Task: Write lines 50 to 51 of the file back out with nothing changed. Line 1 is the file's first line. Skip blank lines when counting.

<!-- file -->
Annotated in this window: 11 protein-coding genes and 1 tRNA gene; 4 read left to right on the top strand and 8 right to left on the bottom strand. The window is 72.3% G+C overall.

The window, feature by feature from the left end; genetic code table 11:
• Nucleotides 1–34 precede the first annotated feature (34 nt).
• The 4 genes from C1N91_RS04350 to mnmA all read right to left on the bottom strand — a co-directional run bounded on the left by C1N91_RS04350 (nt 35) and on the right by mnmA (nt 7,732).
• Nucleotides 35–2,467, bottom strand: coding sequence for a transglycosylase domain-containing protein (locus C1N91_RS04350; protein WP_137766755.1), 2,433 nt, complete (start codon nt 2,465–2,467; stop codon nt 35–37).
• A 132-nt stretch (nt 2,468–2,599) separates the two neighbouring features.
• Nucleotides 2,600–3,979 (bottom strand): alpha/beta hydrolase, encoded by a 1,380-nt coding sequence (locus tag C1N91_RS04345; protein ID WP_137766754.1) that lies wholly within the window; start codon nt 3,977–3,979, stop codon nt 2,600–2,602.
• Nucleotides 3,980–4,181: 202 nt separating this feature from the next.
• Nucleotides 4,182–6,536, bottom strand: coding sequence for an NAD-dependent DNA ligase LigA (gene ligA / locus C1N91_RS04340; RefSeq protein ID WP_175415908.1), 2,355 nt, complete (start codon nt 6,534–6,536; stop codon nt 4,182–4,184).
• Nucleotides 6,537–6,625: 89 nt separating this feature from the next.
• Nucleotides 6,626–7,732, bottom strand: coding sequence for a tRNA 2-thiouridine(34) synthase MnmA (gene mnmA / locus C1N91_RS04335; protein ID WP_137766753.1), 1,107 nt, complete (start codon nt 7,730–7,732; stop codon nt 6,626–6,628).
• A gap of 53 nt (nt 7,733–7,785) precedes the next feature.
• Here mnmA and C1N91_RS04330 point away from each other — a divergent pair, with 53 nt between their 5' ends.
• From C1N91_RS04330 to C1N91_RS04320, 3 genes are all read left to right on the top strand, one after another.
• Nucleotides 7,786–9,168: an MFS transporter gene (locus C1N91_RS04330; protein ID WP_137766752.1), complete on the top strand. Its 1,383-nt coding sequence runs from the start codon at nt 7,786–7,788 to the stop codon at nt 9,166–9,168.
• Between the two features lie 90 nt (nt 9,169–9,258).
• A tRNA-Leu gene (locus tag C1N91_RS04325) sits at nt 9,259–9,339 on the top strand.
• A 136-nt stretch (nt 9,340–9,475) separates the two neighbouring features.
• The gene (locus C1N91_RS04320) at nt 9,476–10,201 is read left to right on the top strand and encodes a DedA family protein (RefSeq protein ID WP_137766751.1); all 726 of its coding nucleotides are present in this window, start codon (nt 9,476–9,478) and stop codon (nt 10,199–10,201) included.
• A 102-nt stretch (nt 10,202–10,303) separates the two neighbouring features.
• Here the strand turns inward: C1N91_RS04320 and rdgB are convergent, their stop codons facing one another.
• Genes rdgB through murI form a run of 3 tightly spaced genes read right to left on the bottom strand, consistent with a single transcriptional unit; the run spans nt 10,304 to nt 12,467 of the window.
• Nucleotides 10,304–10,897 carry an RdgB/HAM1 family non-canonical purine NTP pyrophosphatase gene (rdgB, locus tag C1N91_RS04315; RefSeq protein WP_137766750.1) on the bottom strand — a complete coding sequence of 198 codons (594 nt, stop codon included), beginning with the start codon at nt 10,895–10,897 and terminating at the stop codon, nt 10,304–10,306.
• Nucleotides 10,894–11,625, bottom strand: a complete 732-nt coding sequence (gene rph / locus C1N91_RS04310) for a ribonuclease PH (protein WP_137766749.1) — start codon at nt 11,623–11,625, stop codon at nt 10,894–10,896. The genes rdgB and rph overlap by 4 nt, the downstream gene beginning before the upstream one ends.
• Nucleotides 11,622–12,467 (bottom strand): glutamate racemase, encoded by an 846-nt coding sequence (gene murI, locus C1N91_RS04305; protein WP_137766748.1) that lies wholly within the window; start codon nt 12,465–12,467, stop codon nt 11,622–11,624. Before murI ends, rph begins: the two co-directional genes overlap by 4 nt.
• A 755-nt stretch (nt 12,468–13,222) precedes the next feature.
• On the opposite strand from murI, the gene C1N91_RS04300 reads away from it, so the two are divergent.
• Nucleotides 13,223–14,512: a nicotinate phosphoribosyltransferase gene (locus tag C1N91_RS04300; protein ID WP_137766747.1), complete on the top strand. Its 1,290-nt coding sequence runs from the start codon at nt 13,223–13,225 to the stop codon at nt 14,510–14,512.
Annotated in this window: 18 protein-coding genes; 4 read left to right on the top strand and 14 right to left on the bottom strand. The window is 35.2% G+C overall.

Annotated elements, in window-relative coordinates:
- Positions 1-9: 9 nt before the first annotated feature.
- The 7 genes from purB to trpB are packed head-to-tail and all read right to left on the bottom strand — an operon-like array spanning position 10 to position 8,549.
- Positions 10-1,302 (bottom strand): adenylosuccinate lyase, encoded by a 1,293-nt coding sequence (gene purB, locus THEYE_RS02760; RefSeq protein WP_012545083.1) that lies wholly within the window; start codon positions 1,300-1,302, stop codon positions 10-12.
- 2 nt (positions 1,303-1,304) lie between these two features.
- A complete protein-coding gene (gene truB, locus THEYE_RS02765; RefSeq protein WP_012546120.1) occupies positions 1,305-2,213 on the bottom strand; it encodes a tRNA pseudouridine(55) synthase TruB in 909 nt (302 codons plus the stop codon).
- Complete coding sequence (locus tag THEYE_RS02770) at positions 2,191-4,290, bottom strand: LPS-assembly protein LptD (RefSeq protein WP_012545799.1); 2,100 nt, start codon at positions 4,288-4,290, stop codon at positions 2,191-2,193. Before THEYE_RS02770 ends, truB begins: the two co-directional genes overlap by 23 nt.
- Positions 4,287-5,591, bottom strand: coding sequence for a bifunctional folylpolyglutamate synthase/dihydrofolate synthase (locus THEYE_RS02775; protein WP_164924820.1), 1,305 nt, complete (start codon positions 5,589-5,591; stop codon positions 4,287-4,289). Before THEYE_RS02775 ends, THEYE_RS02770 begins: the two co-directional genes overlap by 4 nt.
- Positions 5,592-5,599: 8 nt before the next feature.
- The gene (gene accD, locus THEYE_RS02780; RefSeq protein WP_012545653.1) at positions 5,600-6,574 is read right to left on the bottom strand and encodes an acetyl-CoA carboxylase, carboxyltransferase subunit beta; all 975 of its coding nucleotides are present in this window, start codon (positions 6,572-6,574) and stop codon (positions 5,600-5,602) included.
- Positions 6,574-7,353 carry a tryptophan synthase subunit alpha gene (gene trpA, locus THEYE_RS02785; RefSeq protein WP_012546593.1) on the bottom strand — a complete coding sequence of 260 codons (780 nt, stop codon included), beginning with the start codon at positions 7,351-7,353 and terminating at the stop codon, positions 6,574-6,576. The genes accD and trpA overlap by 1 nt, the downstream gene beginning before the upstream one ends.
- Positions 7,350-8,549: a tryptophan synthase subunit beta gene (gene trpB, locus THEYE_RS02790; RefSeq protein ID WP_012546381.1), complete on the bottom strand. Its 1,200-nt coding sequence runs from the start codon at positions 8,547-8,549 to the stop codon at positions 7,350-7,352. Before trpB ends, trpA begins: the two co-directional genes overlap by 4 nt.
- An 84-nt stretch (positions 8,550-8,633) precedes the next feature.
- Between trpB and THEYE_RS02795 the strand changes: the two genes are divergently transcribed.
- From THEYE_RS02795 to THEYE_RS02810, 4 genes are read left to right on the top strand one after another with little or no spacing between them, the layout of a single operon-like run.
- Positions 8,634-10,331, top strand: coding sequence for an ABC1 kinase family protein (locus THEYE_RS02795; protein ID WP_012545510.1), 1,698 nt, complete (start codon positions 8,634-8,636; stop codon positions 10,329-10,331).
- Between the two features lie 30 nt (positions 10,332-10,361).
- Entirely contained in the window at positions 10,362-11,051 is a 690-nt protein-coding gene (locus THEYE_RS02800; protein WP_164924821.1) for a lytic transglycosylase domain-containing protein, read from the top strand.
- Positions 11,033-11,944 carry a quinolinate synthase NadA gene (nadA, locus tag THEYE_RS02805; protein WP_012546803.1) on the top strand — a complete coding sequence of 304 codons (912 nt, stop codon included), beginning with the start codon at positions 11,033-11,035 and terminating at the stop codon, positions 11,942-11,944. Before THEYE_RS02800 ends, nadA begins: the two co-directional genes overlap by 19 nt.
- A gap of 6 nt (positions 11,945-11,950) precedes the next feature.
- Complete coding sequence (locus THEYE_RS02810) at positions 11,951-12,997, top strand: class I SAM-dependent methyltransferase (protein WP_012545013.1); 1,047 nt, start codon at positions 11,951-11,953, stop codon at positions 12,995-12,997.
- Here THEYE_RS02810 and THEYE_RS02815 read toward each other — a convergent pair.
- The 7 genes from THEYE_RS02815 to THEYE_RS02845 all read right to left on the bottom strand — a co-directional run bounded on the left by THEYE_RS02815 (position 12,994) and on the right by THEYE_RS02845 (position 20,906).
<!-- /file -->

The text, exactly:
- Complete coding sequence (locus THEYE_RS02810) at positions 11,951-12,997, top strand: class I SAM-dependent methyltransferase (protein WP_012545013.1); 1,047 nt, start codon at positions 11,951-11,953, stop codon at positions 12,995-12,997.
- Here THEYE_RS02810 and THEYE_RS02815 read toward each other — a convergent pair.